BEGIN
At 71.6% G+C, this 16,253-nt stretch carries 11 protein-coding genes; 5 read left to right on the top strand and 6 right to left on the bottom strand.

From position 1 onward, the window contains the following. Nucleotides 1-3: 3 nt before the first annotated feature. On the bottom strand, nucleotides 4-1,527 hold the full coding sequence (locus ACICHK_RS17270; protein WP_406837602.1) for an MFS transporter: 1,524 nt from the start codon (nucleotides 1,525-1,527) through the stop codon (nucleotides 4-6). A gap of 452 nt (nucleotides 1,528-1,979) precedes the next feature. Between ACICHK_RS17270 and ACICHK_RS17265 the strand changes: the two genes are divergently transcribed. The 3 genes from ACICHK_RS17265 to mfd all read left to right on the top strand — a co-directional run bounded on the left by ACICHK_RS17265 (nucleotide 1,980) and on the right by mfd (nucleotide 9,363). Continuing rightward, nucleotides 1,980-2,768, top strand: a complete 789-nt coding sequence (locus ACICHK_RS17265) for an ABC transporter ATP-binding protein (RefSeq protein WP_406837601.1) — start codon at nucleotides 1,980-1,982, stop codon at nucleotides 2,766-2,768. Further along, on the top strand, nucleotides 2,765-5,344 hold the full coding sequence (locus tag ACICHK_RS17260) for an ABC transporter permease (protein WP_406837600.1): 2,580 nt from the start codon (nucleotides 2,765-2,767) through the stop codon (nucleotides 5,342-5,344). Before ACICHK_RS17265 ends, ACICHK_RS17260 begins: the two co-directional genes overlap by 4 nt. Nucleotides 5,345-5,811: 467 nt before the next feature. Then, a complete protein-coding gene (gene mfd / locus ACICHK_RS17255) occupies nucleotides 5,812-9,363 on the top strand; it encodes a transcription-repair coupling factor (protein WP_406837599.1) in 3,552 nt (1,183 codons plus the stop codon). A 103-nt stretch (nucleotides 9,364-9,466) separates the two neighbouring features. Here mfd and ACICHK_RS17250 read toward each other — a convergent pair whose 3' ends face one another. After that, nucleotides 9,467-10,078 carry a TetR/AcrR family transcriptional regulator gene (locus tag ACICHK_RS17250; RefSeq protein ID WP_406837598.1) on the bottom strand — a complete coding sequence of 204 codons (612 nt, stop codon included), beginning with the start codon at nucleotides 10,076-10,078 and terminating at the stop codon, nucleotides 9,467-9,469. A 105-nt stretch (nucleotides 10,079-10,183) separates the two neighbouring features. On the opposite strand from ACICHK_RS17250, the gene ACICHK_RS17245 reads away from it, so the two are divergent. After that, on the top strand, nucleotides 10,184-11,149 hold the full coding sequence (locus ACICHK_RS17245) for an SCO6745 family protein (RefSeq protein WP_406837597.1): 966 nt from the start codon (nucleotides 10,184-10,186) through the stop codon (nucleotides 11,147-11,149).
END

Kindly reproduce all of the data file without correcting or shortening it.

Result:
At 71.6% G+C, this 16,253-nt stretch carries 11 protein-coding genes; 5 read left to right on the top strand and 6 right to left on the bottom strand.

From position 1 onward, the window contains the following. Nucleotides 1-3: 3 nt before the first annotated feature. On the bottom strand, nucleotides 4-1,527 hold the full coding sequence (locus ACICHK_RS17270; protein WP_406837602.1) for an MFS transporter: 1,524 nt from the start codon (nucleotides 1,525-1,527) through the stop codon (nucleotides 4-6). A gap of 452 nt (nucleotides 1,528-1,979) precedes the next feature. Between ACICHK_RS17270 and ACICHK_RS17265 the strand changes: the two genes are divergently transcribed. The 3 genes from ACICHK_RS17265 to mfd all read left to right on the top strand — a co-directional run bounded on the left by ACICHK_RS17265 (nucleotide 1,980) and on the right by mfd (nucleotide 9,363). Continuing rightward, nucleotides 1,980-2,768, top strand: a complete 789-nt coding sequence (locus ACICHK_RS17265) for an ABC transporter ATP-binding protein (RefSeq protein WP_406837601.1) — start codon at nucleotides 1,980-1,982, stop codon at nucleotides 2,766-2,768. Further along, on the top strand, nucleotides 2,765-5,344 hold the full coding sequence (locus tag ACICHK_RS17260) for an ABC transporter permease (protein WP_406837600.1): 2,580 nt from the start codon (nucleotides 2,765-2,767) through the stop codon (nucleotides 5,342-5,344). Before ACICHK_RS17265 ends, ACICHK_RS17260 begins: the two co-directional genes overlap by 4 nt. Nucleotides 5,345-5,811: 467 nt before the next feature. Then, a complete protein-coding gene (gene mfd / locus ACICHK_RS17255) occupies nucleotides 5,812-9,363 on the top strand; it encodes a transcription-repair coupling factor (protein WP_406837599.1) in 3,552 nt (1,183 codons plus the stop codon). A 103-nt stretch (nucleotides 9,364-9,466) separates the two neighbouring features. Here mfd and ACICHK_RS17250 read toward each other — a convergent pair whose 3' ends face one another. After that, nucleotides 9,467-10,078 carry a TetR/AcrR family transcriptional regulator gene (locus tag ACICHK_RS17250; RefSeq protein ID WP_406837598.1) on the bottom strand — a complete coding sequence of 204 codons (612 nt, stop codon included), beginning with the start codon at nucleotides 10,076-10,078 and terminating at the stop codon, nucleotides 9,467-9,469. A 105-nt stretch (nucleotides 10,079-10,183) separates the two neighbouring features. On the opposite strand from ACICHK_RS17250, the gene ACICHK_RS17245 reads away from it, so the two are divergent. After that, on the top strand, nucleotides 10,184-11,149 hold the full coding sequence (locus ACICHK_RS17245) for an SCO6745 family protein (RefSeq protein WP_406837597.1): 966 nt from the start codon (nucleotides 10,184-10,186) through the stop codon (nucleotides 11,147-11,149).